Toronto District School Board to create Black-centric School
Reuters Canada reports that in an effort to address high dropout rates among Black students in Toronto, the Toronto District School Board has officially decided to open the city’s first Black-centric school for Fall 2009. TDSB will also be implementing Afrocentric history and culture educational programs at three existing Toronto high schools. Afrocentric education will teach subjects from a Black perspective, rather than the traditional perspective, which is seen as being Euro-centric.
Approximately 12% of Toronto students self-identify as Black.
40% of Caribbean-born Black students do not graduate from high school in Canada.
32% of East African Black Canadian students drop out of high school
Educator Paul Green asserts “If it was the general population of kids failing out at that rate, nobody would accept that.”
The biggest concern of most opponents of the move is racial segregation. The Ontario government has said it would prefer that students learn together, using an expanded curriculum.
Advocates of the initiative, on the other hand, say it is not matter of separating students, but of reaching out to those in need.
“People are so caught up in believing this is about segregation,” said Beverly-Jean Daniels, who teaches classroom diversity at York University in Toronto. “They’re not willing at the end of the day to see this is about what’s in the best interest of children in our society.”
I, too, am quite concerned about segregation. Living in a multicultural society, is it really a good idea to split people up for huge chunks of their childhood? By the same token, if there is good reason to believe that Black students could be better reached through Afrocentric programming, maybe it is not such a bad idea. But here comes my second major concern: precedent. Now that this group has gotten its own school, who is next? Tonight CityTV News reported that already 5 other groups have indicated their interest in receiving their own distinct publicly-run academic programming. The reply to the issue of precedent by one of the representatives of the TDSB was that the reason that Blacks are receiving this treatment is because they have faired particularly poorly as a group. It is the need for help, not the social group that was the prime mover here. Thus, merely being a member of a recognized social group is not an argument for receiving a distinct set of educational programming. However, here’s what I could see happening. Muslims are known for being among the less well-integrated minorities in Canada. What if Islamic organizations begin saying that they need their own education system because the Canadian system is Euro-centric and alienates them, just as has been said for the Black community (an obvious retort would be that if anything, Muslims need to be in the public system so as to promote integration; but nevertheless, the precedent of giving people of different cultural backgrounds special educational arrangements would have been set). Then we have Blacks and Muslims separated from the mainstream. What’s next, Hindus? Sikhs?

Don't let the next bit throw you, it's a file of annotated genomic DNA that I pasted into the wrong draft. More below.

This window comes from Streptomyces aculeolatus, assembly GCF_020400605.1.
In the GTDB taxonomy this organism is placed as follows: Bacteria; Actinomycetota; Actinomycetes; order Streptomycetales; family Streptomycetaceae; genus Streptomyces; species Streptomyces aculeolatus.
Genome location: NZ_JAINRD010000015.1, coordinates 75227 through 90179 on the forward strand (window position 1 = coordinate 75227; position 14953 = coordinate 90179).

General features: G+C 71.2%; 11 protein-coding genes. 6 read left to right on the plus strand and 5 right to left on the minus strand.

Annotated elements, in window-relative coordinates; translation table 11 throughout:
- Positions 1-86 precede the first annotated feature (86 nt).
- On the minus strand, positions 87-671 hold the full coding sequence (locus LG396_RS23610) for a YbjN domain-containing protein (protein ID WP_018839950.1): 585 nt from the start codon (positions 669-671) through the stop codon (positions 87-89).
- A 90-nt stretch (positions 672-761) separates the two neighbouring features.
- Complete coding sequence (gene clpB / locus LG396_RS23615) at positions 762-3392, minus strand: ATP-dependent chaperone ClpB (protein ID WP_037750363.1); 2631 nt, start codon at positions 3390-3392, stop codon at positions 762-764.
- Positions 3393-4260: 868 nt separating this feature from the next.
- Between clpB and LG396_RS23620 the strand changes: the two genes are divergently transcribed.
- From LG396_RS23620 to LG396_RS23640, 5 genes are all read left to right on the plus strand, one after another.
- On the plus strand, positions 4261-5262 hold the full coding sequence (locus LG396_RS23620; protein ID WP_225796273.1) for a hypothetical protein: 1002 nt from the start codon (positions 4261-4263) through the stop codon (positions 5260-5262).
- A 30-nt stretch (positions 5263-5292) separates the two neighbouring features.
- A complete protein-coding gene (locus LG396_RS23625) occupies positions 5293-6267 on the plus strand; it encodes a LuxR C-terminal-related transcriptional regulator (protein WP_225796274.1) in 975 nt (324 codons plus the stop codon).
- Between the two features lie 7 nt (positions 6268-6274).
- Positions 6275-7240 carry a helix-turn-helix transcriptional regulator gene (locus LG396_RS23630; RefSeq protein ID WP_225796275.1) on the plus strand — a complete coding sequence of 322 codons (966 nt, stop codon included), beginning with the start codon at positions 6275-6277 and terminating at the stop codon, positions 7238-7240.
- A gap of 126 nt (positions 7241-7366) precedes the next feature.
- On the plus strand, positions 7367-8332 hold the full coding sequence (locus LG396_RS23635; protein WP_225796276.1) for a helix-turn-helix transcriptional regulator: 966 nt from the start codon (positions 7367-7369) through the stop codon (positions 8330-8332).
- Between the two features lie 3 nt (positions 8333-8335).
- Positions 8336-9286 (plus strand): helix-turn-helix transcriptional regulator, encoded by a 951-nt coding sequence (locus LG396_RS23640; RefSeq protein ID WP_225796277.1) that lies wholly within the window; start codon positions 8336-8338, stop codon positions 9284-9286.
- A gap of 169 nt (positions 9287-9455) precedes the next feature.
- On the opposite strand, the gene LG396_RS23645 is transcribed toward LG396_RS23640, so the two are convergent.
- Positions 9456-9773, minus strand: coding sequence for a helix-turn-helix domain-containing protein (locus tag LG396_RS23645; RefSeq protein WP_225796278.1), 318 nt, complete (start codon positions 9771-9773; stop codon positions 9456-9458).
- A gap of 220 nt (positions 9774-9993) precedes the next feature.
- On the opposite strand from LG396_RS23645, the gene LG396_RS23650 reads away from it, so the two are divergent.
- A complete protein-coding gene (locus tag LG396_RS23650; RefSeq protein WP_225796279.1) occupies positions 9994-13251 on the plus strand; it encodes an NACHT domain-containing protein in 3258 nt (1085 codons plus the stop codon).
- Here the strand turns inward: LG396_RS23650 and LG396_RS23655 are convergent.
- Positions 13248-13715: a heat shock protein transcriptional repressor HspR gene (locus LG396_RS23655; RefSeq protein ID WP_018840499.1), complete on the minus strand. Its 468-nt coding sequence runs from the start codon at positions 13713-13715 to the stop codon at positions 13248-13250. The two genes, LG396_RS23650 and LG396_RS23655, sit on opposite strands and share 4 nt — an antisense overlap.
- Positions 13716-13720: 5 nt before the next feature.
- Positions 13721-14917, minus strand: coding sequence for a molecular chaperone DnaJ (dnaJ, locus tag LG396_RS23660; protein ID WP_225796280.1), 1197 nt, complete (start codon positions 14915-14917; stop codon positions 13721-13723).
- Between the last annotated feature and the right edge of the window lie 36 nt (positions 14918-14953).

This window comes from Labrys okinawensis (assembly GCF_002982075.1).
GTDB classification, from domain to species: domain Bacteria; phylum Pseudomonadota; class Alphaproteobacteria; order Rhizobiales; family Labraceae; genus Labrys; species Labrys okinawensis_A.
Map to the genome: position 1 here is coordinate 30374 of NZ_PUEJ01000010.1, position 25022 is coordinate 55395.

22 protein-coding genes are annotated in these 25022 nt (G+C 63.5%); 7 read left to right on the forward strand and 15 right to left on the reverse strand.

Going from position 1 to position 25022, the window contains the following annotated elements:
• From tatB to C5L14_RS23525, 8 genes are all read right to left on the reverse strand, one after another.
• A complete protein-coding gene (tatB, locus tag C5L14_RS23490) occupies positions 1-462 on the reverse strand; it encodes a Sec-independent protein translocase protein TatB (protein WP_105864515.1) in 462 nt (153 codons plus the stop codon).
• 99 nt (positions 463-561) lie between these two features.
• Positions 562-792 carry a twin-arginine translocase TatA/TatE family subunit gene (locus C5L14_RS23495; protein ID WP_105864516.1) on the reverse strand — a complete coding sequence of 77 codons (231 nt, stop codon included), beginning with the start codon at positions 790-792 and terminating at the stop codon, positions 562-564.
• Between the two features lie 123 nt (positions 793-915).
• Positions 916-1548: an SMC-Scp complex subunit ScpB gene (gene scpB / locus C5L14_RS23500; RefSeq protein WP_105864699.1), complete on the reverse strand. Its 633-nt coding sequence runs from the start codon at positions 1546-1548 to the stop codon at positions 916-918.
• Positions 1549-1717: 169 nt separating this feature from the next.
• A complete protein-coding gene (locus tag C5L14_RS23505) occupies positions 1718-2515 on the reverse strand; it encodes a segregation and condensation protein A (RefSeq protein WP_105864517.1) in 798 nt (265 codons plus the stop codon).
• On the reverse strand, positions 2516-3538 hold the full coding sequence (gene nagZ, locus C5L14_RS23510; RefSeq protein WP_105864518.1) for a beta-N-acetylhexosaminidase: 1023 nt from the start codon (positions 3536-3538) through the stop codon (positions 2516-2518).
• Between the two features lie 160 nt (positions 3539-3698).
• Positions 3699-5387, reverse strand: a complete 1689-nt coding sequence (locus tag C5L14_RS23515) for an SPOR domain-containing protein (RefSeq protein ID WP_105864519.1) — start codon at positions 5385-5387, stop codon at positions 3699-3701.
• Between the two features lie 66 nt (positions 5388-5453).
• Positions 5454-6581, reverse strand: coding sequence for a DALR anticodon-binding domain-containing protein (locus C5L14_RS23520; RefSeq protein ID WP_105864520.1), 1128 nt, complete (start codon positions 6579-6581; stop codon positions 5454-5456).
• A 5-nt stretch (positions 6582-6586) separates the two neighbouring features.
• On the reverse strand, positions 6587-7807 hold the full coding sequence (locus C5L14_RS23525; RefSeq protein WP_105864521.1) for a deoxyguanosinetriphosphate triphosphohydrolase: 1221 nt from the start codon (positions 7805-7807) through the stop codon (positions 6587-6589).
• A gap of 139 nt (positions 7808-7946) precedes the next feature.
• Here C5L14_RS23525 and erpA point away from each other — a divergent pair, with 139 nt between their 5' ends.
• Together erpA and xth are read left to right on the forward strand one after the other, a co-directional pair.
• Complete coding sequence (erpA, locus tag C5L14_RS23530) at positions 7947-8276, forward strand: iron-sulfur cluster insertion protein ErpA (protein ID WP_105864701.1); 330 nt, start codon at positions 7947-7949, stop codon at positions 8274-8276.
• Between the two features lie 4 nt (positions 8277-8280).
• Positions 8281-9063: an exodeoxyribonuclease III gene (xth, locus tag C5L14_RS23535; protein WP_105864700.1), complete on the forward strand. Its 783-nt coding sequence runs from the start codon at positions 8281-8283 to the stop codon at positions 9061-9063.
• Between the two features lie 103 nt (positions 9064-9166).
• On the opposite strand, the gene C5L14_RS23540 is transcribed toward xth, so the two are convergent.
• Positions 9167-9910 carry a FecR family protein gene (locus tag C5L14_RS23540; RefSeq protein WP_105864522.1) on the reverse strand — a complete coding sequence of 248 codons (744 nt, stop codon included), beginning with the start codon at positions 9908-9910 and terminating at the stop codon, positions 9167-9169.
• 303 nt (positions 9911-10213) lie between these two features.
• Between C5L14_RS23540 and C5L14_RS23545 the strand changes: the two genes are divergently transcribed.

While I can understand the genuinely serious set of problems that need to be addressed with regard to the education of young Black Canadians, I worry about the role that this precedent could play in the fracturing of our society along cultural/ideological lines. As our society moves deeper and deeper into culture wars and wars of ideas, I think it is a dangerous step to do things which could lead to mutual isolation and polarization.
Perhaps my concerns can be allayed by basing any additional educational systems not on teaching from the perspectives of different cultures and ideologies, but on teaching from the perspectives of different groups within North America—as is the plan for Blacks. However, I also have a third concern: cost. Each time an educational system is split a new set of overhead costs is produced. Basically, it is cheaper to run one big system than two smaller ones. Each time the systems are split the administrative costs go up. This is a major counterargument against the continued funding of the Catholic separate school system in Ontario (and more recently in Alberta), and was frequently cited against John Tory’s Tories’ position to extend public funding to other faiths.
We have a complex problem on our hands. We want to be able to provide all Canadian children with the best possible education in a setting where they are comingling with the full spectrum of races, ethnicities, religions, sexual orientations, political orientations, and so forth that make up Canada. How do we educate in a manner that is effective, inclusive, non-isolating, and cost effective?